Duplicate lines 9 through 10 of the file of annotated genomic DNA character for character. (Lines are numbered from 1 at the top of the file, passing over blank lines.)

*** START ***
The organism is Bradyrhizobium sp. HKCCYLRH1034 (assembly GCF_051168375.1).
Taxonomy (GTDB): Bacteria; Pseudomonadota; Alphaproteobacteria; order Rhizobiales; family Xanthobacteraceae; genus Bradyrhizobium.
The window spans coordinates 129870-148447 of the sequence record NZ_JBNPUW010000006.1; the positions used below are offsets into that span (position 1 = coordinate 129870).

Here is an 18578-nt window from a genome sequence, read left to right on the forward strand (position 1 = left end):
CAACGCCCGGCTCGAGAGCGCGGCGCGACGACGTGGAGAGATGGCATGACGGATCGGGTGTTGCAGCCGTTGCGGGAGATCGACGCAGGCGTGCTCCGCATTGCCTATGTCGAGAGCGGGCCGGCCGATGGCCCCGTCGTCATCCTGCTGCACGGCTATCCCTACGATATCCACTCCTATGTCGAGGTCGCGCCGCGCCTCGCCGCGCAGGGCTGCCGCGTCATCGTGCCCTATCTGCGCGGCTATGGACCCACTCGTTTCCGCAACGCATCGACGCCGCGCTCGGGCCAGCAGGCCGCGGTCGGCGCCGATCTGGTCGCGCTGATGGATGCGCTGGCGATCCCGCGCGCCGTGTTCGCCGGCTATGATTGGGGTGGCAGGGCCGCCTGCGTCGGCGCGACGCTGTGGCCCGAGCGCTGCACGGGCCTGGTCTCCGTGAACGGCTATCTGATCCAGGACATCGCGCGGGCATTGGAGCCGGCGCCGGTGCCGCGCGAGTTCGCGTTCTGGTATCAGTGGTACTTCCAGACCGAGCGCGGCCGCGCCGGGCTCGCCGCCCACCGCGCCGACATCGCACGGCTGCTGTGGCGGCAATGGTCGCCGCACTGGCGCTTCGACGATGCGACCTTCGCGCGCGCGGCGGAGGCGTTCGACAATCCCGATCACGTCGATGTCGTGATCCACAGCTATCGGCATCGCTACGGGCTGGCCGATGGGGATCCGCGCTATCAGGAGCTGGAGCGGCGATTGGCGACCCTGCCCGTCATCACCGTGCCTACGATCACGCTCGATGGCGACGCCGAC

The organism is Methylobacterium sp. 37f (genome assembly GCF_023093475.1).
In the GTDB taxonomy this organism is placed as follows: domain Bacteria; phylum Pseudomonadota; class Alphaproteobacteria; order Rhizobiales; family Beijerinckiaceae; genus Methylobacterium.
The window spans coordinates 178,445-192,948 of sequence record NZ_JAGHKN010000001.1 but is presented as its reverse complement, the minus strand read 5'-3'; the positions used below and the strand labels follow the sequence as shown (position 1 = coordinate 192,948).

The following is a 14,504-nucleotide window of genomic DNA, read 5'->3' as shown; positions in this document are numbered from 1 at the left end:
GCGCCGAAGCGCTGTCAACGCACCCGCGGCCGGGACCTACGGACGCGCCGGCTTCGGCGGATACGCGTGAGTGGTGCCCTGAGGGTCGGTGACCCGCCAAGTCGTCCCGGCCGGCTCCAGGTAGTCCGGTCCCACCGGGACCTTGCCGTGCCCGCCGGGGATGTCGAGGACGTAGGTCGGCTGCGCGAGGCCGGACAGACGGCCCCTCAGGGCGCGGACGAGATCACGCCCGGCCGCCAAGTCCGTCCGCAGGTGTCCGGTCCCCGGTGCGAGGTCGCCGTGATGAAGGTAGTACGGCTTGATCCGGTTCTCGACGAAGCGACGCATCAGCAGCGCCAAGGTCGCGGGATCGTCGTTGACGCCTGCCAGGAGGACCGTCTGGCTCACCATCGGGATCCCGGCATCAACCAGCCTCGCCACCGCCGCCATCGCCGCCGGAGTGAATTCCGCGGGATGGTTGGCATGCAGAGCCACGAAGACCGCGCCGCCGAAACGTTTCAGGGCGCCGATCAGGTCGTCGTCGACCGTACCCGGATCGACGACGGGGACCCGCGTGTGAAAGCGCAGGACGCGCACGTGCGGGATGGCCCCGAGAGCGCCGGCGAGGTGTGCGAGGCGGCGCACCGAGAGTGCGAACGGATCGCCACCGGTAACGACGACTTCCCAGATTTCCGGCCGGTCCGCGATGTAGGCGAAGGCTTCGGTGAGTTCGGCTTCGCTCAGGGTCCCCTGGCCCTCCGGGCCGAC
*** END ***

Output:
The following is a 14,504-nucleotide window of genomic DNA, read 5'->3' as shown; positions in this document are numbered from 1 at the left end:
GCGCCGAAGCGCTGTCAACGCACCCGCGGCCGGGACCTACGGACGCGCCGGCTTCGGCGGATACGCGTGAGTGGTGCCCTGAGGGTCGGTGACCCGCCAAGTCGTCCCGGCCGGCTCCAGGTAGTCCGGTCCCACCGGGACCTTGCCGTGCCCGCCGGGGATGTCGAGGACGTAGGTCGGCTGCGCGAGGCCGGACAGACGGCCCCTCAGGGCGCGGACGAGATCACGCCCGGCCGCCAAGTCCGTCCGCAGGTGTCCGGTCCCCGGTGCGAGGTCGCCGTGATGAAGGTAGTACGGCTTGATCCGGTTCTCGACGAAGCGACGCATCAGCAGCGCCAAGGTCGCGGGATCGTCGTTGACGCCTGCCAGGAGGACCGTCTGGCTCACCATCGGGATCCCGGCATCAACCAGCCTCGCCACCGCCGCCATCGCCGCCGGAGTGAATTCCGCGGGATGGTTGGCATGCAGAGCCACGAAGACCGCGCCGCCGAAACGTTTCAGGGCGCCGATCAGGTCGTCGTCGACCGTACCCGGATCGACGACGGGGACCCGCGTGTGAAAGCGCAGGACGCGCACGTGCGGGATGGCCCCGAGAGCGCCGGCGAGGTGTGCGAGGCGGCGCACCGAGAGTGCGAACGGATCGCCACCGGTAACGACGACTTCCCAGATTTCCGGCCGGTCCGCGATGTAGGCGAAGGCTTCGGTGAGTTCGGCTTCGCTCAGGGTCCCCTGGCCCTCCGGGCCGAC